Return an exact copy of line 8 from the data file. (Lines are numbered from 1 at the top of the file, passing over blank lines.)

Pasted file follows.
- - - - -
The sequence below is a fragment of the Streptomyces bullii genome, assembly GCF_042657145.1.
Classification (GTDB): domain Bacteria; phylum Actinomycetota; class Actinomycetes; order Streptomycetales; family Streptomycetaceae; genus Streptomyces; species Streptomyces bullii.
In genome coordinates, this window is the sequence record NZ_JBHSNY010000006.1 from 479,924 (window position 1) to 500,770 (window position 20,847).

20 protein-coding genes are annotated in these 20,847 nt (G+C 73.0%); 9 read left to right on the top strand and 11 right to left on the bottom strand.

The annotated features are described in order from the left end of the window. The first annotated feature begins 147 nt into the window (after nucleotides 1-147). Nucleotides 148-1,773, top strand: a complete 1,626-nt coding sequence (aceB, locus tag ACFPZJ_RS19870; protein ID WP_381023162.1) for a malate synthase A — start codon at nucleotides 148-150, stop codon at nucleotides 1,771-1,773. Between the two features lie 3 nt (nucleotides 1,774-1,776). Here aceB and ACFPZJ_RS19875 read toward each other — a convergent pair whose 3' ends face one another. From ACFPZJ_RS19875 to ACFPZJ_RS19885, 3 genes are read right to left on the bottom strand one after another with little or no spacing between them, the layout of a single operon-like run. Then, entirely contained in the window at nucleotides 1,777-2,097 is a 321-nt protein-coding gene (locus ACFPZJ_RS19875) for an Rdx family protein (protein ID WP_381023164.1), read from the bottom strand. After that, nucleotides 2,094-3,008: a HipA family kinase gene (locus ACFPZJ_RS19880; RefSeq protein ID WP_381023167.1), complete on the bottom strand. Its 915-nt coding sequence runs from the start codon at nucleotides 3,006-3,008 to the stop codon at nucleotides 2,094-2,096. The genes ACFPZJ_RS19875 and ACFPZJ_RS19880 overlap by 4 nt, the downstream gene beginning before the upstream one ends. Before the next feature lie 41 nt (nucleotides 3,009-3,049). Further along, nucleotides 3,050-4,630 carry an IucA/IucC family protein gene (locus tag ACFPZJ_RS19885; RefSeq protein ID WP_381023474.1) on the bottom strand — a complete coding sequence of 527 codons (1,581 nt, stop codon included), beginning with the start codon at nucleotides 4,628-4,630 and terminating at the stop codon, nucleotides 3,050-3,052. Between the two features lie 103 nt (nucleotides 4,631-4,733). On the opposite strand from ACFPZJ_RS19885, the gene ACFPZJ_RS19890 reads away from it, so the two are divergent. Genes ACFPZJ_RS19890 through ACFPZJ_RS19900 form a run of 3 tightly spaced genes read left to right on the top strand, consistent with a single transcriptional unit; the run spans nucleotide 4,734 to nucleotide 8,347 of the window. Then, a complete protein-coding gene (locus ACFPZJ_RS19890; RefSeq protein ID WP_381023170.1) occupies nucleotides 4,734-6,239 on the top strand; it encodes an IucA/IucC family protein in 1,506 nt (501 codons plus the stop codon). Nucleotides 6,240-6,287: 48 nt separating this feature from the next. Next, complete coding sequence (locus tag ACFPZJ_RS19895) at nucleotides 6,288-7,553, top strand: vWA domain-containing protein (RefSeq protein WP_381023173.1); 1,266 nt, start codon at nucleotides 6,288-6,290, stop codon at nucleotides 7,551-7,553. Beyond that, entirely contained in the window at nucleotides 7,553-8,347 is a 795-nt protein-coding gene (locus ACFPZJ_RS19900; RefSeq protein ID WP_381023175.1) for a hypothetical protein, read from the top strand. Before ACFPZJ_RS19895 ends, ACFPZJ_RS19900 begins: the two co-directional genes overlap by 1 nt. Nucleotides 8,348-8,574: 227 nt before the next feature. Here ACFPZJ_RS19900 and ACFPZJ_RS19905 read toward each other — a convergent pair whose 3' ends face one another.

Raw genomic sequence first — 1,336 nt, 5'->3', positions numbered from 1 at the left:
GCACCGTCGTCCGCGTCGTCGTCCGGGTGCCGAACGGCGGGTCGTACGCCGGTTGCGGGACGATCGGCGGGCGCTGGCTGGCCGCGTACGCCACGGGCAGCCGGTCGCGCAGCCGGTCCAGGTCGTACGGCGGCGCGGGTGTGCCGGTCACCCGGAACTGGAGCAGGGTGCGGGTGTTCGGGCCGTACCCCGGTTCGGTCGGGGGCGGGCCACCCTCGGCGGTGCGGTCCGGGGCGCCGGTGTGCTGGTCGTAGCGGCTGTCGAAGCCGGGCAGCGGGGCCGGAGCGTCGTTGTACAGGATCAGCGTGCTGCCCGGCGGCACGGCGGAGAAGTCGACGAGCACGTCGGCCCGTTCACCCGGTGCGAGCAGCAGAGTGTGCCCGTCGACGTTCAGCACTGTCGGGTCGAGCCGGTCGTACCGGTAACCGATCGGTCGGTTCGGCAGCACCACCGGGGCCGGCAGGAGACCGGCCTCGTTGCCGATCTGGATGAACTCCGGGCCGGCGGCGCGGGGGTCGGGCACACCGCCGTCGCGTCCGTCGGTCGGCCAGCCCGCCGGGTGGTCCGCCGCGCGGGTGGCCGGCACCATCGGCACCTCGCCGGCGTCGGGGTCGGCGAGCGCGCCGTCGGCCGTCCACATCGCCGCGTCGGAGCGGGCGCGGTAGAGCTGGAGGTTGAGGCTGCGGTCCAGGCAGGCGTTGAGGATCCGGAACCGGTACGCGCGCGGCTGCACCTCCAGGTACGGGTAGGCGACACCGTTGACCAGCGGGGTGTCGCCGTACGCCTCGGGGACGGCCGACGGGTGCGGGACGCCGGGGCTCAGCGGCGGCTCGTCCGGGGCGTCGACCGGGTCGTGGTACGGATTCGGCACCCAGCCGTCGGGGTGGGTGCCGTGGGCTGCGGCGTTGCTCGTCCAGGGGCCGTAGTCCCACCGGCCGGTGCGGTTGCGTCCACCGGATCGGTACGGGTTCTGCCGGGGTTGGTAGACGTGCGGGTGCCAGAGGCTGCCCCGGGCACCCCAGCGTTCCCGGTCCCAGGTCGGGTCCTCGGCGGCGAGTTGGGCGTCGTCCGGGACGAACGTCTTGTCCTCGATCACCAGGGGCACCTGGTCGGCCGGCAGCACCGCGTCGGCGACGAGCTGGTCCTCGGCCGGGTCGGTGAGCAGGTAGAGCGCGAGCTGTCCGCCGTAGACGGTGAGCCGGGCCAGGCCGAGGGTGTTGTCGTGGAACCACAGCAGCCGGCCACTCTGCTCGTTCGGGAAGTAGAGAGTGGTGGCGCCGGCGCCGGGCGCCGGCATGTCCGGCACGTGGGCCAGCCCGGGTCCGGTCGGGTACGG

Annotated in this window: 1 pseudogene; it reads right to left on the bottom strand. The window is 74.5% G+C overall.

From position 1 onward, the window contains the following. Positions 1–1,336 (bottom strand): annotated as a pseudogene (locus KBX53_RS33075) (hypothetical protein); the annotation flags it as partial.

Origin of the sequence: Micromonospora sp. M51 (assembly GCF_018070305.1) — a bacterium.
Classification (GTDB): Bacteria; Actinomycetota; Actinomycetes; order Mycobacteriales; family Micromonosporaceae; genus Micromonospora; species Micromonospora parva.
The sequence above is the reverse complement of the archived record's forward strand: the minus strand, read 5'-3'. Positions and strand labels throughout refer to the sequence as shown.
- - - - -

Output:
Annotated in this window: 1 pseudogene; it reads right to left on the bottom strand. The window is 74.5% G+C overall.